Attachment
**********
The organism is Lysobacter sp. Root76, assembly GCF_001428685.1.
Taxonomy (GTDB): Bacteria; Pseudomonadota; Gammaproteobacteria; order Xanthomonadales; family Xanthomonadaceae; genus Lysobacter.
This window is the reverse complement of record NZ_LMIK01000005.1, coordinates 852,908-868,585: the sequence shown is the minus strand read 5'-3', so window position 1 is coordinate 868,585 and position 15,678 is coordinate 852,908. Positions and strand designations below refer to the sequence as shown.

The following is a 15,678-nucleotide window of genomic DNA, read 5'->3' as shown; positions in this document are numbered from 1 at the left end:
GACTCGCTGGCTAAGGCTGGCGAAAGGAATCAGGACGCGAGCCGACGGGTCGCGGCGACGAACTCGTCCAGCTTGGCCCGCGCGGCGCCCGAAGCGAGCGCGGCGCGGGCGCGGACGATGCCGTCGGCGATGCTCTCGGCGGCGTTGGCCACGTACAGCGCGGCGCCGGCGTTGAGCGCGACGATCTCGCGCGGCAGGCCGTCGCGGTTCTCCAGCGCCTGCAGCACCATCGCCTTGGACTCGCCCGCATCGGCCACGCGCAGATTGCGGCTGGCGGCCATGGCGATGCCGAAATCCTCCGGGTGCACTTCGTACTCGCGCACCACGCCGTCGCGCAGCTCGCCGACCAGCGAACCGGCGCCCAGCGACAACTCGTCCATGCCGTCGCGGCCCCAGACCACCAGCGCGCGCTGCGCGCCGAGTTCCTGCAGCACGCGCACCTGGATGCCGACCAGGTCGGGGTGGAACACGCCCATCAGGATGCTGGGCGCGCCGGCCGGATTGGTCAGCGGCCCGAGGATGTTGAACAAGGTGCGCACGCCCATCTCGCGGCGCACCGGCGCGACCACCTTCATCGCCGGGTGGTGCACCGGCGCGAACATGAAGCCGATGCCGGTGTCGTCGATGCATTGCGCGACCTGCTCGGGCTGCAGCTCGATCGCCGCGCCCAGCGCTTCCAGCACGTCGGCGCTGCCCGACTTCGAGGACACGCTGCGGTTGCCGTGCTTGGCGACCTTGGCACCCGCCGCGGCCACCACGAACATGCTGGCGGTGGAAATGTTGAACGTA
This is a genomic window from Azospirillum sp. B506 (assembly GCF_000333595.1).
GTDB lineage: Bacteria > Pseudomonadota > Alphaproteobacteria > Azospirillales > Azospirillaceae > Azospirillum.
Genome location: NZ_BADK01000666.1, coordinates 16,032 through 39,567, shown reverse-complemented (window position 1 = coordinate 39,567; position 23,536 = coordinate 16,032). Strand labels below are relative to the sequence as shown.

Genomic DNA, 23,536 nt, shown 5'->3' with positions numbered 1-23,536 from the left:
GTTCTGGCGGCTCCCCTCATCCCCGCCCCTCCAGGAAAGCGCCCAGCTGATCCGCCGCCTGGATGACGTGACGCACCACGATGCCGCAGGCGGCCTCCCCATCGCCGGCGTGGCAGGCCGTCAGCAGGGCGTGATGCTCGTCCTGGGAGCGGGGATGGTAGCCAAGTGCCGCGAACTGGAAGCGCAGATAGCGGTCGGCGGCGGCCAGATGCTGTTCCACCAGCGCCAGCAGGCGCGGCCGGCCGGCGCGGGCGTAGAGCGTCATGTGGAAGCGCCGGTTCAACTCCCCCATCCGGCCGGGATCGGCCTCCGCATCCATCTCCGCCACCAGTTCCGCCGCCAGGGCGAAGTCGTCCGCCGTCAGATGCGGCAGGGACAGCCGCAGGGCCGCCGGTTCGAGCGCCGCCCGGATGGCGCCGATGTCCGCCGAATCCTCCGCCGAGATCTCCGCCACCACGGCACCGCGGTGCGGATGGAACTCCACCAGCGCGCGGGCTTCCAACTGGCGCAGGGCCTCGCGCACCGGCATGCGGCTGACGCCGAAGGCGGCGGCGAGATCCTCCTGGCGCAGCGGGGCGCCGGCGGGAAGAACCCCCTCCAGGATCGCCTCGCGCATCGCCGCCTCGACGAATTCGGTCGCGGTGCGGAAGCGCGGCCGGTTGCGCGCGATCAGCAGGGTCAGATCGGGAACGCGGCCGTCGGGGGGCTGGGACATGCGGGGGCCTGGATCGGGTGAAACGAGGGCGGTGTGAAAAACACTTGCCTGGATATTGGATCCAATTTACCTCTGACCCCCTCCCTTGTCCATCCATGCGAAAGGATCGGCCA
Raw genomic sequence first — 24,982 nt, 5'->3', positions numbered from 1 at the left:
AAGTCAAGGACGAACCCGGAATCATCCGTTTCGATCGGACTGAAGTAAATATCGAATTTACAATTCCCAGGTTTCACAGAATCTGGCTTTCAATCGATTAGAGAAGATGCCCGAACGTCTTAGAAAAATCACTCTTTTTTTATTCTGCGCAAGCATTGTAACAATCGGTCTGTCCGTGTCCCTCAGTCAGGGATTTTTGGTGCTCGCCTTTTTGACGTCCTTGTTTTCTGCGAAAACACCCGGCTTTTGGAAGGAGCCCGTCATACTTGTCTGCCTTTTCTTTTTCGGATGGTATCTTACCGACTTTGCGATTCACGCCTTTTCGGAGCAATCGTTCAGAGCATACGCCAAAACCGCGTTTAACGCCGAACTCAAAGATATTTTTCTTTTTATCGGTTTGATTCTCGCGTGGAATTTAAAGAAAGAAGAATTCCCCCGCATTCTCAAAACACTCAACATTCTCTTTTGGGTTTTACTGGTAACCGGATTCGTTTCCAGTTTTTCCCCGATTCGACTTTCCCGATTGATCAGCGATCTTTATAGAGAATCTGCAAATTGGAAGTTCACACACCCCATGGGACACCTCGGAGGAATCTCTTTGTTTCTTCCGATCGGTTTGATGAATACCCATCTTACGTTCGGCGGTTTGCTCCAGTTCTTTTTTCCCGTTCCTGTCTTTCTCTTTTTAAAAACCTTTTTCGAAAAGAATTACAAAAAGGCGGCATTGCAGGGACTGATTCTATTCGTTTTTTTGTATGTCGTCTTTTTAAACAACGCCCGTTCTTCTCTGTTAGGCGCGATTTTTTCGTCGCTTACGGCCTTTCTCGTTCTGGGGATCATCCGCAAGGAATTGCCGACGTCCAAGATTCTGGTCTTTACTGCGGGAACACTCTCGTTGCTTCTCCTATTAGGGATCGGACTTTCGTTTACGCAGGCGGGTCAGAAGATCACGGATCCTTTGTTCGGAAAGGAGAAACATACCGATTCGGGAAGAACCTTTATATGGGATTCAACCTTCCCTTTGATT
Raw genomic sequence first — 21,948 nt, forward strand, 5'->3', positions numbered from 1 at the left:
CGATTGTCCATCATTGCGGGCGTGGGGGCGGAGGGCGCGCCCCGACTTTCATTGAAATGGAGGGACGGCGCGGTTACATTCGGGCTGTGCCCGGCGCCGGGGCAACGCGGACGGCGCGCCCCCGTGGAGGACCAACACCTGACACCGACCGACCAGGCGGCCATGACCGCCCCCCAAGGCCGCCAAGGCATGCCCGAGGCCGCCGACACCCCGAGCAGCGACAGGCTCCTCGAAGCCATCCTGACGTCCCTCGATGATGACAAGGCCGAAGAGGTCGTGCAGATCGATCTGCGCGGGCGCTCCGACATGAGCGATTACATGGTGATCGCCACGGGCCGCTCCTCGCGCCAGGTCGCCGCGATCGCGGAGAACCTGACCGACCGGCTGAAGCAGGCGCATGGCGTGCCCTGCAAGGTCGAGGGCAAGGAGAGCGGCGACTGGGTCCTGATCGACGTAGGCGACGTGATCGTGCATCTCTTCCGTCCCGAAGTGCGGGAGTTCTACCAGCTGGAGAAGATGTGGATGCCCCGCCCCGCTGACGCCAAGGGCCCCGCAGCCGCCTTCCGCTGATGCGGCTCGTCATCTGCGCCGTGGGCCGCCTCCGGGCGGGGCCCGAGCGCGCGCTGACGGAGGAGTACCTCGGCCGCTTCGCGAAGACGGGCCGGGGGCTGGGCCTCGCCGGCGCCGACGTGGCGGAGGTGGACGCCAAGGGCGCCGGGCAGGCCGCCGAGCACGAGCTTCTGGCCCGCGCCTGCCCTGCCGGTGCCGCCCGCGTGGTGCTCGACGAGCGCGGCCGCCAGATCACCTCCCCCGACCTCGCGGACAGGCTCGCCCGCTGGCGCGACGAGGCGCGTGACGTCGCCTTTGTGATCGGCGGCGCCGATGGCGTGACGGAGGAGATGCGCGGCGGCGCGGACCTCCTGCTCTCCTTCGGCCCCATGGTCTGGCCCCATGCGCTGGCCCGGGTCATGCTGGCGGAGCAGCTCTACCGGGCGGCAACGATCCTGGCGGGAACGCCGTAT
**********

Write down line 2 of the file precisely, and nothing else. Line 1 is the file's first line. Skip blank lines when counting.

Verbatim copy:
Taxonomy (GTDB): Bacteria; Pseudomonadota; Gammaproteobacteria; order Xanthomonadales; family Xanthomonadaceae; genus Lysobacter.